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Roberts v. Wilson

United States District Court, E.D. Virginia, Richmond Division

May 28, 2015

EDWARD ROBERTS, Petitioner,
v.
ERIC D. WILSON, Respondent.

REPORT AND RECOMMENDATION

RODERICK C. YOUNG, Magistrate Judge.

Edward Roberts, a federal inmate proceeding pro se, filed this petition for habeas corpus under 28 U.S.C. § 2241 (hereinafter, "§ 2241 Petition, " ECF No. 1). The matter is before the Court for a Report and Recommendation pursuant to 28 U.S.C. § 636(b). Roberts challenges the method used by the Bureau of Prisons (hereinafter, "BOP") to award good conduct time credit toward his District of Columbia ("D.C.") sentence and argues that he is entitled to more good conduct credit than the BOP has awarded him. Respondent has moved to dismiss (ECF No. 7) or in the alternative moved for summary judgment (ECF No. 8) on the ground that Roberts's claim lacks merit. Roberts has not responded. For the reasons that follow, it is RECOMMENDED that summary judgment be GRANTED and the § 2241 Petition be DISMISSED because Roberts has received all the credit he is due.

A. Standard for Summary Judgment

Summary judgment must be rendered "if the movant shows that there is no genuine dispute as to any material fact and the movant is entitled to judgment as a matter of law." Fed.R.Civ.P. 56(a). It is the responsibility of the party seeking summary judgment to inform the Court of the basis for the motion, and to identify the parts of the record that demonstrate the absence of a genuine issue of material fact. See Celotex Corp. v. Catrett, 477 U.S. 317, 323 (1986). "[W]here the nonmoving party will bear the burden of proof at trial on a dispositive issue, a summary judgment motion may properly be made in reliance solely on the pleadings, depositions, answers to interrogatories, and admissions on file." Id. at 324 (internal quotation marks omitted). When the motion is properly supported, the nonmoving party must go beyond the pleadings and, by citing affidavits or "depositions, answers to interrogatories, and admissions on file, ' designate specific facts showing that there is a genuine issue for trial.'" Id. (quoting former Fed.R.Civ.P. 56(c) and 56(e) (1986)).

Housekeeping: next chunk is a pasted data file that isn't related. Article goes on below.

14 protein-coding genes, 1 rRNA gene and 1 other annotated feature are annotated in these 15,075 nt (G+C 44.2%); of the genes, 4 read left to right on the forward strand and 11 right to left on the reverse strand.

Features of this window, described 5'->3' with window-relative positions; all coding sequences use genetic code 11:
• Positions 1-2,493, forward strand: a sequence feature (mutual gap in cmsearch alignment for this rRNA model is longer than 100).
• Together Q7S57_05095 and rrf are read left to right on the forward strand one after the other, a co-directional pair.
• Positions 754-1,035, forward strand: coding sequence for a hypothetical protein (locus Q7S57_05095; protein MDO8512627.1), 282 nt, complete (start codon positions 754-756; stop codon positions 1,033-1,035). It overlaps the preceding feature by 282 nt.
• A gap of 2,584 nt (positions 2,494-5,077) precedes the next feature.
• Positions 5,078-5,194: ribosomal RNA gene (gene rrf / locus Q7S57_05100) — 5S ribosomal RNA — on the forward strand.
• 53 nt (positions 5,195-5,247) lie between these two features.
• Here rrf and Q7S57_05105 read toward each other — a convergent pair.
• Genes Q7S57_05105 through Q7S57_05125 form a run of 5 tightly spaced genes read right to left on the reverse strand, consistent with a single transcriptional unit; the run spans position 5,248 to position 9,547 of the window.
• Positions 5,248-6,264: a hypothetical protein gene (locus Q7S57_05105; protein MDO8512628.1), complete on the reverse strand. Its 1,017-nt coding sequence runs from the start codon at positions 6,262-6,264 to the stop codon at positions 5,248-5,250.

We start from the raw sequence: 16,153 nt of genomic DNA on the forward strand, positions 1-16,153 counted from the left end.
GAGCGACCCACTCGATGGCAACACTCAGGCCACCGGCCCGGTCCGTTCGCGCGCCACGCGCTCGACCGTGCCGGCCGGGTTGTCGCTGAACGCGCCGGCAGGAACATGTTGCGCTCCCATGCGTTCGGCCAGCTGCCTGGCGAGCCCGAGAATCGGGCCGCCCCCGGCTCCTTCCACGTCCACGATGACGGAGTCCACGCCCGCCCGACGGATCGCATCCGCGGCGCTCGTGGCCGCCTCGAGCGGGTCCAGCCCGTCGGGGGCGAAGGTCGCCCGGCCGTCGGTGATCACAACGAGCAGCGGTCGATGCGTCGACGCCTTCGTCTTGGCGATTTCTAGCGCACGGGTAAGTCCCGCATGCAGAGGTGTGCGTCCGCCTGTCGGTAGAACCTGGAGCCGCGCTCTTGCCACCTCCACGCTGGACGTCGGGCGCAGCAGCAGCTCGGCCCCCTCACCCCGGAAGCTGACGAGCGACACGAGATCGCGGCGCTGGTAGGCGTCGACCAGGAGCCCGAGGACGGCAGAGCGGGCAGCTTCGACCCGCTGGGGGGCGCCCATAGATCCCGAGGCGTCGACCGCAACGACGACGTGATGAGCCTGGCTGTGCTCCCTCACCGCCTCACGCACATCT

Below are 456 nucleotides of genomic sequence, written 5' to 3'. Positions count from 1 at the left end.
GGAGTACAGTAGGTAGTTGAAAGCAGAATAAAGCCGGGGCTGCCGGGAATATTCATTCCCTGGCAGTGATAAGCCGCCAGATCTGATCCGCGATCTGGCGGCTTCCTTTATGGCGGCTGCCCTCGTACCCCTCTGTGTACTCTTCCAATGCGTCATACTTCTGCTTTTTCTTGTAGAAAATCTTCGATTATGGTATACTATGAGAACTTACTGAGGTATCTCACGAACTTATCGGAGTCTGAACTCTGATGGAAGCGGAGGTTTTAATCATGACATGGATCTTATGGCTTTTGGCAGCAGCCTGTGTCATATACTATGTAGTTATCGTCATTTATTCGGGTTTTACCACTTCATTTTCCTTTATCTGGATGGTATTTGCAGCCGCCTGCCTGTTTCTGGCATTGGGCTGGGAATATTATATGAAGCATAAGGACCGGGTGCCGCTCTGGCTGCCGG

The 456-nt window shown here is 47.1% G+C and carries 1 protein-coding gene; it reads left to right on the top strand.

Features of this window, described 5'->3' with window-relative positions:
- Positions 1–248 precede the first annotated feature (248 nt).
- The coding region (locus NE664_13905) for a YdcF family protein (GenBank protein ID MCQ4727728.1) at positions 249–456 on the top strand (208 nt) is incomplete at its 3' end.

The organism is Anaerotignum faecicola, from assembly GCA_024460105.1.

In reviewing a summary judgment motion, the Court "must draw all justifiable inferences in favor of the nonmoving party." United States v. Carolina Transformer Co., 978 F.2d 832, 835 (4th Cir. 1992) (citing Anderson v. Liberty Lobby, Inc., 477 U.S. 242, 255 (1986)). However, a mere scintilla of evidence will not preclude summary judgment. Anderson, All U.S. at 251 (citing Improvement Co. v. Munson, 81 U.S. (14 Wall.) 442, 448 (1872)). "[T]here is a preliminary question for the judge, not whether there is literally no evidence, but whether there is any upon which a jury could properly proceed to find a verdict for the party... upon whom the onus of proof is imposed.'" Id. (quoting Munson, 81 U.S. at 448). Additionally, "Rule 56 does not impose upon the district court a duty to sift through the record in search of evidence to support a party's opposition to summary judgment.'" Forsyth v. Barr, 19 F.3d 1527, 1537 (5th Cir. 1994) (quoting Skotak v. Tenneco Resins, Inc., 953 F.2d 909, 915 & n.7 (5th Cir. 1992)); see Fed.R.Civ.P. 56(c)(3) ("The court need consider only the cited materials....").